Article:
AROUND the STATE of OREGON
Oregon Dept. of Forestry – Snowfall is a good reminder to inspect your trees!
Snowfalls may be less common in Oregon urban areas than in the past, but heavy amounts can still cause havoc with trees with poor branch structure. Taking a quick look at your trees this winter may reveal simple pruning cuts you can make to limit damage in future snowstorms.
The Oregon Department of Forestry (ODF) has posted bulletins on its website to help homeowners with details of what to look for and where a cut might prevent damage to the tree. Visit https://www.oregon.gov/odf/forestbenefits/pages/urbanforests.aspx
“Being prepared for winter includes knowing what to do about your trees when it snows heavily,” says ODF’s Urban and Community Forestry Assistance Program Manager Kristin Ramstad. “Keep a broom handy to sweep snow off branches if it looks like they might be getting weighed down.”
Ramstad says to be especially diligent about removing snow on broadleaved trees and tall shrubs that come from climates that receive less snow than Oregon. Evergreen magnolias, azaras and eucryphias from Chile, evergreen oaks from Mexico and Asia, evergreen laurels, and tree-form manzanitas may all benefit from having snow removed.
Ramstad recommends shaking or sweeping snow off branches and foliage. Look first to make sure no large branches are hung up in the tree and could fall on you. And avoid hitting the tree with a hard object, as it can damage the bark.
If major branches do break under heavy snow or in a storm, consult with a certified arborist belonging to the Pacific Northwest chapter of the International Society of Arboriculture (PNW-ISA).
“Of course, never top a tree thinking it will make it safer in snow,” Ramstad warns. “The new growth that results after topping is always more weakly attached than the original branches. It’s actually more likely to break off during storms or snow events.”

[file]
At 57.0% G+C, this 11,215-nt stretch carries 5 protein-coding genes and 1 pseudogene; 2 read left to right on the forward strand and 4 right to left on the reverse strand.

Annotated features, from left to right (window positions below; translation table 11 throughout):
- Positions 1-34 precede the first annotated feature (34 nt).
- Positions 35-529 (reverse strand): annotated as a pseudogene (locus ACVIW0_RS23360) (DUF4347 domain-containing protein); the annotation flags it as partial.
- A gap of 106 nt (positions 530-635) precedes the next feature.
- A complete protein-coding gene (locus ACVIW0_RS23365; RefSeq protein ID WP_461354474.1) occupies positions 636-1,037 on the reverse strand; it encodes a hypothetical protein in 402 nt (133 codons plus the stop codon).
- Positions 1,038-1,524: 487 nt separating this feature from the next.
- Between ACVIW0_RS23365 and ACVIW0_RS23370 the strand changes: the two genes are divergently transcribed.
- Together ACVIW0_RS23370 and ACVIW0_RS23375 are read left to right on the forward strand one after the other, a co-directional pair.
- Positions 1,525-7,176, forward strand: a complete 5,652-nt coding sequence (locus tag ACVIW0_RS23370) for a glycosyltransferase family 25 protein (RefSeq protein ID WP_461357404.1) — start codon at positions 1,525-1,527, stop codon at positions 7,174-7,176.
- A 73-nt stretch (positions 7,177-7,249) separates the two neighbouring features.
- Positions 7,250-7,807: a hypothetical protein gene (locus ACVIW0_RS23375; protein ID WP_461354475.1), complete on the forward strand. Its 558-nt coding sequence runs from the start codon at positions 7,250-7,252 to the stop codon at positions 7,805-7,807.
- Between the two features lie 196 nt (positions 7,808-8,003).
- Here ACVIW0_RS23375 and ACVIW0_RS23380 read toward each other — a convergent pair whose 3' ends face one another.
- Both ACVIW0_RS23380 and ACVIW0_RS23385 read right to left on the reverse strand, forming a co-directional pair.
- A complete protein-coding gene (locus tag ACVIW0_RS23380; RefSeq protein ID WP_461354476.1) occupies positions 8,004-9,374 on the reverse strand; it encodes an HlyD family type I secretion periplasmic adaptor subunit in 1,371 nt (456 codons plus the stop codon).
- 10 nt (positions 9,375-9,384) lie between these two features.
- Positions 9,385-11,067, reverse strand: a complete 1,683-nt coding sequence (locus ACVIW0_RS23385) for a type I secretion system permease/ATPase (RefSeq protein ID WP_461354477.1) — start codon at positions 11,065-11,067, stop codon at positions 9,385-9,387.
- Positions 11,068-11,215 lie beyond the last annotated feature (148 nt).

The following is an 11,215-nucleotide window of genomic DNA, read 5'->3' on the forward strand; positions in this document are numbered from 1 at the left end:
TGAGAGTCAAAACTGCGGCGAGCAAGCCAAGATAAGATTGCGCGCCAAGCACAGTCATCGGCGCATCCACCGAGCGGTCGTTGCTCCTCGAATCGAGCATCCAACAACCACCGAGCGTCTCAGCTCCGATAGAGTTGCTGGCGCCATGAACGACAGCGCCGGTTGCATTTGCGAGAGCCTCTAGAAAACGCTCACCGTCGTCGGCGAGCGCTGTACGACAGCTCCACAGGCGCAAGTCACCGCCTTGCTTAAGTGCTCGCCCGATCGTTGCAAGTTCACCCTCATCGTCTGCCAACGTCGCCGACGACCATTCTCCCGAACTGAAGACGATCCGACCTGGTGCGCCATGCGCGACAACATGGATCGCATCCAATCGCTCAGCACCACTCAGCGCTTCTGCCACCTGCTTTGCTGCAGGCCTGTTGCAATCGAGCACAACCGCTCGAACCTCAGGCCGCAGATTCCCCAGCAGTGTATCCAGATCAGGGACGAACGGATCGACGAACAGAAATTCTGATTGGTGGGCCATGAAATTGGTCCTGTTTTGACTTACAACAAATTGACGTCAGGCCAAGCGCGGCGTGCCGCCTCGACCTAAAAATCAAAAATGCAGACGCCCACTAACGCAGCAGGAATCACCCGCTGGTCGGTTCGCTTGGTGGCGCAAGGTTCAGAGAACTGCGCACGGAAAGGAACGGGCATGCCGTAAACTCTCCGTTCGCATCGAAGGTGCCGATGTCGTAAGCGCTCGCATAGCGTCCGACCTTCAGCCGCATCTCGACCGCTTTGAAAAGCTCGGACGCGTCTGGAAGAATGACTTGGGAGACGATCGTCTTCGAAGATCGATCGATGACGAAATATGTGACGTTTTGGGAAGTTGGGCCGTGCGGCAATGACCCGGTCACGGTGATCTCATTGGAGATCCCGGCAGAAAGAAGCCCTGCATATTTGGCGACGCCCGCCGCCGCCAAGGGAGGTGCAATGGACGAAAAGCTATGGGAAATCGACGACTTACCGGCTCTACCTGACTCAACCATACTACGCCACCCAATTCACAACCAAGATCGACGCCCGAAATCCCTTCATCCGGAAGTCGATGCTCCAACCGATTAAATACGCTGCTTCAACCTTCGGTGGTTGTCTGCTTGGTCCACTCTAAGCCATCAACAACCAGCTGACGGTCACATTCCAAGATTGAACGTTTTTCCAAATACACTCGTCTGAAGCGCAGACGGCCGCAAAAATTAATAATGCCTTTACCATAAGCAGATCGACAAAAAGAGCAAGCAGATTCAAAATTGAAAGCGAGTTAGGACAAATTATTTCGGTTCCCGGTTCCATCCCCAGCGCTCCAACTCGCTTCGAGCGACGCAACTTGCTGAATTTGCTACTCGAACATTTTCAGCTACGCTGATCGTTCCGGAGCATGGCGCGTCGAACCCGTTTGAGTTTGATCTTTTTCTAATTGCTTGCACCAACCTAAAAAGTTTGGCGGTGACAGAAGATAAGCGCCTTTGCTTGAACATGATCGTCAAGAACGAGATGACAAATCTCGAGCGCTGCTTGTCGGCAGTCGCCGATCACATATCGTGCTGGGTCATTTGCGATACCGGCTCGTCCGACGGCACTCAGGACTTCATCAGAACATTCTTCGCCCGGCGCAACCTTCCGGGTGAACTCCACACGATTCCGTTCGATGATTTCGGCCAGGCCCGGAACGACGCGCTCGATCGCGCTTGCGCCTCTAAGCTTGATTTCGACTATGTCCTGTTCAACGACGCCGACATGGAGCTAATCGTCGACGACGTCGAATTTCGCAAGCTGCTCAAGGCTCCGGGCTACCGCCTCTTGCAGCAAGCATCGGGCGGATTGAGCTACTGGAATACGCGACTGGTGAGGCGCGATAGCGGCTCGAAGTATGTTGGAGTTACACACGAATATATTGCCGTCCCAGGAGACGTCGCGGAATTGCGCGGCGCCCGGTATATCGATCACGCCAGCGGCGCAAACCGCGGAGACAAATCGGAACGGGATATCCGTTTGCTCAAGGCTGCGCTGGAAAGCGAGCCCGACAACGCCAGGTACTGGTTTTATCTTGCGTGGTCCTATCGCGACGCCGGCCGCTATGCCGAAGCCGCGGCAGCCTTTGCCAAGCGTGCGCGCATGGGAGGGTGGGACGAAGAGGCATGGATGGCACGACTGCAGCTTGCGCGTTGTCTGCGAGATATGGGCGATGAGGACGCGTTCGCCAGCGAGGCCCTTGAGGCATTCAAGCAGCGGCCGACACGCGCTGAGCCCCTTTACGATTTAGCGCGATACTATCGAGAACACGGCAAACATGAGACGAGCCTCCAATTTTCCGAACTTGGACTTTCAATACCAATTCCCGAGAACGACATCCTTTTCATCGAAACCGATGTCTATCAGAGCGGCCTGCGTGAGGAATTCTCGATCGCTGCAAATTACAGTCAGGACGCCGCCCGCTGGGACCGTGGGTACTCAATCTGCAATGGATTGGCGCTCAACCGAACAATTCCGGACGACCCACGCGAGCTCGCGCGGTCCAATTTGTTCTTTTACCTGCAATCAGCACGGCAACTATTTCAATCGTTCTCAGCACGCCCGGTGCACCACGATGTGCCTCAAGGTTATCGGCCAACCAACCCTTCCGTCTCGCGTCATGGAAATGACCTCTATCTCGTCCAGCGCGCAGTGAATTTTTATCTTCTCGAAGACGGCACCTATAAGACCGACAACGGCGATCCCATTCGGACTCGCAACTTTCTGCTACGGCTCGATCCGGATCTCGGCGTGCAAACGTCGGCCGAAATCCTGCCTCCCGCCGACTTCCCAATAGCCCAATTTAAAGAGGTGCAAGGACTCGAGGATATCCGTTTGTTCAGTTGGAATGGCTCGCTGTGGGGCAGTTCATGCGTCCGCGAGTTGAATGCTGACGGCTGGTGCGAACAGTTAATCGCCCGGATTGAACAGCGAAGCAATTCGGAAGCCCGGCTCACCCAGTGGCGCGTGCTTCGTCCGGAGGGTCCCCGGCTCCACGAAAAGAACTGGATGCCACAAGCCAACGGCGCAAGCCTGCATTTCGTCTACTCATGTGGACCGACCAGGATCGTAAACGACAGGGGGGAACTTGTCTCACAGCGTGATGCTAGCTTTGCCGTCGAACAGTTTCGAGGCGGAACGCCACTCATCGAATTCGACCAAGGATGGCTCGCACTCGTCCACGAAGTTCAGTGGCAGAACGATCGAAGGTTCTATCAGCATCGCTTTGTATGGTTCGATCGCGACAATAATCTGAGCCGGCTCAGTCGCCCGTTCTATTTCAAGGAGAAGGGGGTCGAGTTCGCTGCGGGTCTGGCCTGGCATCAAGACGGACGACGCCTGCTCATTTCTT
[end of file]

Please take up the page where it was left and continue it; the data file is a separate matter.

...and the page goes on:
Driver in Deadly SE Portland hit-run Rampage Identified
Portland police have identified the driver accused of hitting nine people, killing one of them, during a violent hit-and-run rampage in Southeast Portland on Monday.
Police said 64-year-old Paul Rivas of Oregon City was booked into the Multnomah County Detention Center for several charges, including second-degree murder. He also faces multiple counts of assault and failure to perform the duties of a driver. He’s slated to appear before a Multnomah County judge Wednesday afternoon.
Driver hits ‘multiple pedestrians’ in SE Portland; 1 dead, 5 hurt in multiple crime scenes
Investigators said there were multiple crime scenes and that the deadly rampage began near Laurelhurst Park around 1 p.m on Monday when the driver slammed into several people on the sidewalk along a stretch of Southeast Stark Street.
The crime scenes span from Southeast Cesar E. Chavez Blvd and Southeast 15th Avenue, from East Burnside Street to Southeast Belmont Street. Police say as they were responding to the first report, they quickly received calls that the same driver was involved in other crashes of cars and pedestrians.
Authorities said they received multiple calls about an incident with the Honda Element at 32nd and Belmont, 33rd and Belmont, 37th and Pine and other points before it ended between SE 18th and 17th near Stark.
The suspect then attempted to run away on foot, but people in the neighborhood helped “corral” him until police could take him into custody, PPB Sgt. Derek Carmon said. PFR Lt. Rich Chatman said once they responded to the scene at SE 18th and Stark, they quickly realized it was a “multiple patient scene.”
Investigators have found no evidence that terrorism, politics or any bias motivated a driver who repeatedly drove into people along streets and sidewalks in Portland, Oregon, killing a 77-year-old woman and injuring nine other people, police said Tuesday.
Two of the injured were cyclists and six were pedestrians – they all suffered minor injuries and are recovering. But 77-year-old Jean Gerich died of her injuries. A Grandmother and cancer survivor who had just gotten her Covid Vaccine wall killed in this hit-run rampage.
Human Remains Found In Yamhill County Identified As California Woman
On January 18th, shortly before 9:00 a.m., a Yamhill County citizen located a suspicious object near the entrance to Stuart Grenfell Park, which is located at the intersection of Highway 18 and Harmony Road in rural Sheridan. The property owner promptly called law enforcement.
Yamhill County Deputies arrived on scene and began an investigation, eventually requesting response from the Yamhill County Sheriff’s Office Special Investigations Unit (SIU). SIU members identified the contents as human remains. The remains were removed from the scene and transported to the Oregon State Medical Examiner’s Office.